Craig's post was incredibly finger-pointing, extremely rantish, and almost downright offensive.

    He didn't even bother to figure out how PulseAudio could be removed like he originally wanted, and that his 'choice' was never actually removed. That's a pretty unproductive way of interacting with his community.

    If he wants all the benefits without having to deal with the change involved, he should be sticking with LTS releases.

    Dan, my audio works pretty beautifully, so, thank you for all the hard work you've invested improving my experience. Some people do appreciate it.


  11. yeah, I certainly don't intend this as a "gang up on Dan" forum, it's just good to get to hear some rationalisation from the source of why things like this are done in Ubuntu.

    I fully agree with needing to move forward, sometimes at a cost, but I don't necessarily agree that purposely breaking sound for some people is the best thing to do in a final release, especially without it mentioned in the release notes (apologies if it was, I don't religiously read them).

    There def needs to be more communication to the users about the supposed beta status the non-LTS releases seem to be carrying now, discussion on the ubuntu-dev mailing list doesn't necessarily filter out. For me personally I'm happy with this kind of thing, but I don't think it's very good for Ubuntu's supposed target audience (everyone...) I like what Fedora has done and clarified it's more for technically minded users and pushing out changes knowing it's userbase kinda expects some hurt but are happy dealing with it. Just feel Ubuntu releases aren't the best platform for this kind of experimentation as all the noise with the recent release shows.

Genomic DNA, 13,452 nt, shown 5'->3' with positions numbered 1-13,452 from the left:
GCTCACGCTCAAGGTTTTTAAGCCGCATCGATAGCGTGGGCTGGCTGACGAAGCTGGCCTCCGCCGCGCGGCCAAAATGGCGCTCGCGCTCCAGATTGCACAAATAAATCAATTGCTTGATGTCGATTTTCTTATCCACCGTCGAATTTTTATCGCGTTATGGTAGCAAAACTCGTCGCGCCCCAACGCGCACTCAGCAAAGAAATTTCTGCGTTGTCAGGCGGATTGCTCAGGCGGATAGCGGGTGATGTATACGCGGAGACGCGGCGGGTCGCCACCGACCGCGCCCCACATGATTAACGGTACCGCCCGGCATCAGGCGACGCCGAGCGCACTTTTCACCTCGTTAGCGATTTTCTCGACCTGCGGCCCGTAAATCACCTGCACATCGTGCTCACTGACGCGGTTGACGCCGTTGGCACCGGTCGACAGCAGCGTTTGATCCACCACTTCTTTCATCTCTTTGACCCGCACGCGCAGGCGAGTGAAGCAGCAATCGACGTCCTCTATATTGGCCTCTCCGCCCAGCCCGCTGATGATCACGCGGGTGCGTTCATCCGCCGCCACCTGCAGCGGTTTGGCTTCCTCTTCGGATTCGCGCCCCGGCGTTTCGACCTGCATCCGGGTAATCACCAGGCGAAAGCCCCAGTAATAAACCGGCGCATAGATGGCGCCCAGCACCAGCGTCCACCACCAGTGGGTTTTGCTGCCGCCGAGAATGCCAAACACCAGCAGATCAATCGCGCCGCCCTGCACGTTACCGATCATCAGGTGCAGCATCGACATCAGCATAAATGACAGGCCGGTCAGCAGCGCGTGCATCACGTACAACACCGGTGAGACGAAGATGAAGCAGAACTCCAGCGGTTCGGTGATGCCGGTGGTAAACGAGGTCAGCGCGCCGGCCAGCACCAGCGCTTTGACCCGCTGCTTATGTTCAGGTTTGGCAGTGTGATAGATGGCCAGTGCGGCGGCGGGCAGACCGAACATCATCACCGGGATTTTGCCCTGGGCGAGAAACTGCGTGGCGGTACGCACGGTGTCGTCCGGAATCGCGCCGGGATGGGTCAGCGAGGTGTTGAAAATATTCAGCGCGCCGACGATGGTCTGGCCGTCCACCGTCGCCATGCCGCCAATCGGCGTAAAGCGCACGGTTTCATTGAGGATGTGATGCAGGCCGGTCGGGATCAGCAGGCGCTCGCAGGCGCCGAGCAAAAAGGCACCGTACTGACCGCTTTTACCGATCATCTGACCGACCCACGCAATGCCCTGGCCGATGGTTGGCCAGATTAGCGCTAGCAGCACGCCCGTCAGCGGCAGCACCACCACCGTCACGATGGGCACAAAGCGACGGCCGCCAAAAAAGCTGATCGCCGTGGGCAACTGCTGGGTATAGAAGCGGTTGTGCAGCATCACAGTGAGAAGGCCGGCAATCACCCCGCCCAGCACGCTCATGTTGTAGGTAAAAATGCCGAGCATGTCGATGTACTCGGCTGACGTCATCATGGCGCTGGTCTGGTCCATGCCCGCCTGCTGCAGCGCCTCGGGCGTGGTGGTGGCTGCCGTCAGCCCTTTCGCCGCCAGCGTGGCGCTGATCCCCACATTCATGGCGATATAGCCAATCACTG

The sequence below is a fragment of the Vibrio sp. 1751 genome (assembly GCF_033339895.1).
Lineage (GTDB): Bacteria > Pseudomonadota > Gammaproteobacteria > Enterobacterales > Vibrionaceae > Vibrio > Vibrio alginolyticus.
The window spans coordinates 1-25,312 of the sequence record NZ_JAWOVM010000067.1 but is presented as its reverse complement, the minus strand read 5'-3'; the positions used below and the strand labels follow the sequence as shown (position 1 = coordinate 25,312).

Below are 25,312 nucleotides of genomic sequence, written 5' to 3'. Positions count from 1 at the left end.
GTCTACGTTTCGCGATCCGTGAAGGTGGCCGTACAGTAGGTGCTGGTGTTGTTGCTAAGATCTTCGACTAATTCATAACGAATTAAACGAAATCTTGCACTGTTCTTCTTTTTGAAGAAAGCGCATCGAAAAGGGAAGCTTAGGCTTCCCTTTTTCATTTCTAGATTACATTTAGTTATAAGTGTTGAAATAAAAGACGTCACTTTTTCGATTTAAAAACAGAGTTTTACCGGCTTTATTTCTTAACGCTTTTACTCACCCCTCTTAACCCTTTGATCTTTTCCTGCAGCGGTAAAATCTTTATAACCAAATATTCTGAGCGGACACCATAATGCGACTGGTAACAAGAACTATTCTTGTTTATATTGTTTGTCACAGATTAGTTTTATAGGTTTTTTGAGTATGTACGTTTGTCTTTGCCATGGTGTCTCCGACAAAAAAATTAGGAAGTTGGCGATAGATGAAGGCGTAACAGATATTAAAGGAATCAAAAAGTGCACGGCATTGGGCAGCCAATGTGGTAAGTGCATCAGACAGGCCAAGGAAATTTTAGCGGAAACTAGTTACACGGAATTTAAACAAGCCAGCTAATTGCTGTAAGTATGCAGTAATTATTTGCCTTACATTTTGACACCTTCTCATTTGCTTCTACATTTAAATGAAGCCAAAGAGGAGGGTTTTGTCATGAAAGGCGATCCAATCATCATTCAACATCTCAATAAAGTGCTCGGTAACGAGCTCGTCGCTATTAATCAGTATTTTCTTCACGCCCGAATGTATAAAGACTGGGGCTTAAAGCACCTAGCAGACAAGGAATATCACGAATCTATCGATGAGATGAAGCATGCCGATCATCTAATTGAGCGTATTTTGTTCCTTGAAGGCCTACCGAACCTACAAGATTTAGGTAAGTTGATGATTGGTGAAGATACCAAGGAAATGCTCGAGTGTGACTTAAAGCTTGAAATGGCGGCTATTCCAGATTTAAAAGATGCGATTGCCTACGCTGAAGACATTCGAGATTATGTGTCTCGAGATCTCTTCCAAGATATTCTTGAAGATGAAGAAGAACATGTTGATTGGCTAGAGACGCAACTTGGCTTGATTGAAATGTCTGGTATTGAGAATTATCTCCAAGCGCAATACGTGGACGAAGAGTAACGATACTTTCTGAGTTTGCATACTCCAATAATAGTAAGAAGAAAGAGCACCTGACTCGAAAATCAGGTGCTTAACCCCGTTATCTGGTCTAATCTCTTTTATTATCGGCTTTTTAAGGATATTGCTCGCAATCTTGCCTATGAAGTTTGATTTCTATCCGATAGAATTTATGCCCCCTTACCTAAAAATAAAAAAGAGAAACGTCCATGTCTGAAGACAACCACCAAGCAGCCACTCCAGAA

If you do need any testing/feedback on this chipset, please don't hesitate to ping me, keen to help out if I can.


  12. I still find it funny that Craig has yet to actually respond to your requests for more information and considers having it pointed out that his original pointless rant about "I configured PulseAudio to do the wrong thing, and it did so, thus it is broken" was...well...pointless be "flaming."

  13. Executive summary:

    All of the following, although cool in some ways, also suck in ways that give me trouble:

    1. The ALSA ice1712 driver.

    2. ALSA (most drivers rock, most APIs suck).

    3. People who flame about how Ubuntu should dump PulseAudio.

    4. The configuration files Ubuntu ships with PulseAudio.


    I have an ice1712-based sound card, it happens to be an M-Audio Delta 1010LT. On my current desktop computer, it does fine at getting the audio bits in and out (though on another computer, it sucked at that too). But an ALSA hardware driver is also responsible for generating a sensible description of features, controls, and capabilities of the hardware to enable the rest of the audio stack (hardware-independent parts of ALSA, adapter layers like Pulse and Jack, and application programs) to use the sound card without needing additional knowledge about the card, such as special configuration files or hard-coded special handling base on the card type. At this responsibility the isc1712 driver fails spectacularly. The result is that the ice1712-based sound cards work great with a few specialized applications, but are useless with anything else unless an adapter layer is used and configured to work around the goofiness of the isc1712 driver.

    PulseAudio would be a good solution for this problem, but in Ubuntu, year after year it ends up looking like part of the problem instead, because release after release, Ubuntu ships broken PulseAudio configuration files even though much better configuration files have been available for years (see launchpad bug #178442 and its 118 and counting comments). It really doesn't help that Pulse Audio haters keep demanding that Pulse be whacked when it could much more easily be fixed.